Get primed on plant proteins
Here are the stats of some of the most protein-rich foods out there. While, gram for gram, center-of-plate plants may be a bit lower in protein compared to meat, plants tend to be lower in calories. And whole-food plants are much higher in fiber, a carbohydrate that largely passes through the body undigested, meaning it’s not absorbed in the first place.
Black beans or pinto beans: Going meatless at your favorite Mexican restaurant is a no brainer. Substitute meat with black beans or pinto beans. One cup (240 g) of black beans offers 14 grams pf protein, 220 calories, a whopping 16 grams of fiber, and no cholesterol, while three ounces (85 g) of cooked ground beef contains 215 calories, 21 grams of protein, 99 milligrams of cholesterol, five grams of saturated fat, and zero grams of fiber. Note that no plant foods contain cholesterol.
Lentils: These little pulses cook up from dried within 20 minutes. They are one of the crown jewels of plant proteins, with 230 calories per cup, 18 grams of protein, and 15 grams of fiber. Toss them into a slow cooker to make sloppy Joes.
Tofu: While the texture isn’t for everybody, tofu’s protein content is crazy good, with 30 grams per half block, about four ounces. You can find tofu in just about any Asian restaurant, making it easy to swap it in when ordering your favorite dish. Or try half meat, half tofu. At home, pressing the tofu first and marinating it in soy sauce imparts a meatier taste and texture. Tempeh, comprised of whole fermented soybeans pressed into a cake, bears a texture more appealing to some, with 195 calories, 20 grams of protein, and seven grams of carbs per 3.5 ounces cooked.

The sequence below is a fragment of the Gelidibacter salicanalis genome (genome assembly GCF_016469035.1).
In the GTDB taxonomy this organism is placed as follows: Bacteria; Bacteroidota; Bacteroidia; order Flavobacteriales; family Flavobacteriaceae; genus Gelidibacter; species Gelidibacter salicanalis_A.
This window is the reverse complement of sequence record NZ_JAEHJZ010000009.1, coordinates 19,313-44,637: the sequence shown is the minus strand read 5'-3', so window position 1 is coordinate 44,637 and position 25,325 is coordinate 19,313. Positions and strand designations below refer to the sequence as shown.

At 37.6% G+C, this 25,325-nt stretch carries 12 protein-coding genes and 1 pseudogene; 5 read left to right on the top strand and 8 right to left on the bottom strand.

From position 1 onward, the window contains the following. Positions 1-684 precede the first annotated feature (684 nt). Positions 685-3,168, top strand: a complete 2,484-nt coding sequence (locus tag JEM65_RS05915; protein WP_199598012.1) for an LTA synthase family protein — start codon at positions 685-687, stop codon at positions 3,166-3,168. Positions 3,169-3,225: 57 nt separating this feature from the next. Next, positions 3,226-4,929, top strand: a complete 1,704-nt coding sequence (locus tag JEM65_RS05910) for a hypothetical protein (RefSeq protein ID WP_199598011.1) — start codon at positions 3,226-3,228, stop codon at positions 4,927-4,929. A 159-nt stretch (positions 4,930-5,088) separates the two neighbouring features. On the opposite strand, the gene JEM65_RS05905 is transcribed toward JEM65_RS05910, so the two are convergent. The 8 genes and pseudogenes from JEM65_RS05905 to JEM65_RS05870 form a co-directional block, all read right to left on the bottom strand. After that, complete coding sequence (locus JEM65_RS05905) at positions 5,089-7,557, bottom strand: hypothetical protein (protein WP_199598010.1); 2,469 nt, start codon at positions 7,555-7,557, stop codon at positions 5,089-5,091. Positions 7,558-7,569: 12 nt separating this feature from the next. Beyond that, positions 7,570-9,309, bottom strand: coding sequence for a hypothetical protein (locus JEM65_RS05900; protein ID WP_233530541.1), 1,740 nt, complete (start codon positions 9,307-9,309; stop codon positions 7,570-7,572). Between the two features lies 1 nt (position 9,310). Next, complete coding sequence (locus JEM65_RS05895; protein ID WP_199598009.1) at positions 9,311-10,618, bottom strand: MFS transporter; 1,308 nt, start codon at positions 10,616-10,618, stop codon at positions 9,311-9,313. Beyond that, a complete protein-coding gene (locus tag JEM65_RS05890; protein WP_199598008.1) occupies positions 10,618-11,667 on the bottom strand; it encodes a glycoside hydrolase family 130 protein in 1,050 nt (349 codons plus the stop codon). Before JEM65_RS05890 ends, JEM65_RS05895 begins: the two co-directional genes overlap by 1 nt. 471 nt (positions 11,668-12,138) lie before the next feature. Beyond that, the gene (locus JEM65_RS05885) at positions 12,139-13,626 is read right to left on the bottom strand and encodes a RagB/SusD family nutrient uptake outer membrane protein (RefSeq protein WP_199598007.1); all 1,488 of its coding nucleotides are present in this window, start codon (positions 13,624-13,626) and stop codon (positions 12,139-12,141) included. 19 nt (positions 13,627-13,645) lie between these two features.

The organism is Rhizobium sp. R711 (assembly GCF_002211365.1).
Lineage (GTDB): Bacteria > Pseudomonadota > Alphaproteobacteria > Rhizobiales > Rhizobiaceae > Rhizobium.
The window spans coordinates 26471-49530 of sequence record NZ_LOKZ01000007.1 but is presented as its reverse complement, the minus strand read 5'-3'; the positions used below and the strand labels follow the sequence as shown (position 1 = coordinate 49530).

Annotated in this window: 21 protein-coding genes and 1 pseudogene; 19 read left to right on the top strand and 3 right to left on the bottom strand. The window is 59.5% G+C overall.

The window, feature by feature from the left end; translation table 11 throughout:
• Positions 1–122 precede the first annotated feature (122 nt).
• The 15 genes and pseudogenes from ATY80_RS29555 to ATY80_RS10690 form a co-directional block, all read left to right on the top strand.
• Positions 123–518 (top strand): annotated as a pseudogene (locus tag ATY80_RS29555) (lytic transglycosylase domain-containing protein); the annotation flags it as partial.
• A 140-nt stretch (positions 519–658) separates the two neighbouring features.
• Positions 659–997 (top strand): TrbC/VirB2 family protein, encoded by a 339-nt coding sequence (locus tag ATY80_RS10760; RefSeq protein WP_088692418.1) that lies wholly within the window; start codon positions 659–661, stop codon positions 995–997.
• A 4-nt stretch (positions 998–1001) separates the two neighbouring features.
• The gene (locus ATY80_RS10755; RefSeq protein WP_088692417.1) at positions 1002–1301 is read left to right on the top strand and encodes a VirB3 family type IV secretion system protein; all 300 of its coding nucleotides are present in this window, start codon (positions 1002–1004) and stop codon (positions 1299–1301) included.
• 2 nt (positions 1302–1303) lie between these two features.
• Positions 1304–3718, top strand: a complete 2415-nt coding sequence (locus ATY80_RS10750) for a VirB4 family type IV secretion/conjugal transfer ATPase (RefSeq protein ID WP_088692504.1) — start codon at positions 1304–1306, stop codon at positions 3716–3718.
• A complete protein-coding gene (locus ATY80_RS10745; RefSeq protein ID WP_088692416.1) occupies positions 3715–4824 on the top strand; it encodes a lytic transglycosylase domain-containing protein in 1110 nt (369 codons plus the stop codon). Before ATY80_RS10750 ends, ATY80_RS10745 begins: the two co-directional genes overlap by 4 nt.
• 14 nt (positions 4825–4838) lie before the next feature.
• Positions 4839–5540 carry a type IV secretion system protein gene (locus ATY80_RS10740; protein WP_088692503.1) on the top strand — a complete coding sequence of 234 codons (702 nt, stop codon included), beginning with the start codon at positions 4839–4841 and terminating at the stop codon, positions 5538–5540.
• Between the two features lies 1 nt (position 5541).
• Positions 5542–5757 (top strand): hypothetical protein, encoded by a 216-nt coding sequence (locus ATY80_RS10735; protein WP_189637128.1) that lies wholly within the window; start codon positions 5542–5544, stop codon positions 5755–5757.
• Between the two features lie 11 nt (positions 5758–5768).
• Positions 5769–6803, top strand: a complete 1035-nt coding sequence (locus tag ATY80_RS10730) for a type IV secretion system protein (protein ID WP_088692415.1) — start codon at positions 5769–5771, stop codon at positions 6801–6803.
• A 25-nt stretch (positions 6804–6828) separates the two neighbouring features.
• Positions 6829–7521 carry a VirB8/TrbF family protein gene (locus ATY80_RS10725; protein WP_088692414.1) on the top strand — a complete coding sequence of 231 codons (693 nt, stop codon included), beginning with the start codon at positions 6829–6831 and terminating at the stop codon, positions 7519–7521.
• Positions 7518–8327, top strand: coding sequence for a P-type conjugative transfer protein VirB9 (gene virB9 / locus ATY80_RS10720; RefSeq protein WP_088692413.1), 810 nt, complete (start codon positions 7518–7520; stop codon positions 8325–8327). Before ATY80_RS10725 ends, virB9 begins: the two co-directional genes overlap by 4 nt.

Edamame: Initiate your sushi dinner with steamed edamame and you’re off to a good start, with 94 calories and nine grams of protein per half-cup cooked. Edamame thawed and removed from the pods are easy to add to stir-fries. Try roasted edamame for a crunchy protein snack.
Nuts: Beef jerky is healthy-ish at best, so replace it with a handful of pistachios, almonds, or peanuts. A quarter cup of nuts or two tablespoons of nut butter gives you seven grams of protein and under 200 calories. Nuts’ fat is the good kind that also helps keep you satisfied.
Chickpeas: They’re the same thing as garbanzo beans. They’re also the main ingredient in hummus, a creamy dip that doubles as a spread. In terms of protein, the tally is: Hummus: two grams of protein and 50 calories per two tablespoons, whereas mayo and cream cheese scores a big fat zero. Slather hummus on sandwiches instead of that deli turkey you’ve been eating every day since college. Or try hummus tacos or whole chickpeas sautéed with broccoli.
Soy milk: This plant-based milk contains nine grams of protein per cup, beating almond milk, which contains barely two grams of per cup. Cook oatmeal with it in place of water, and use it in smoothies in place of juice.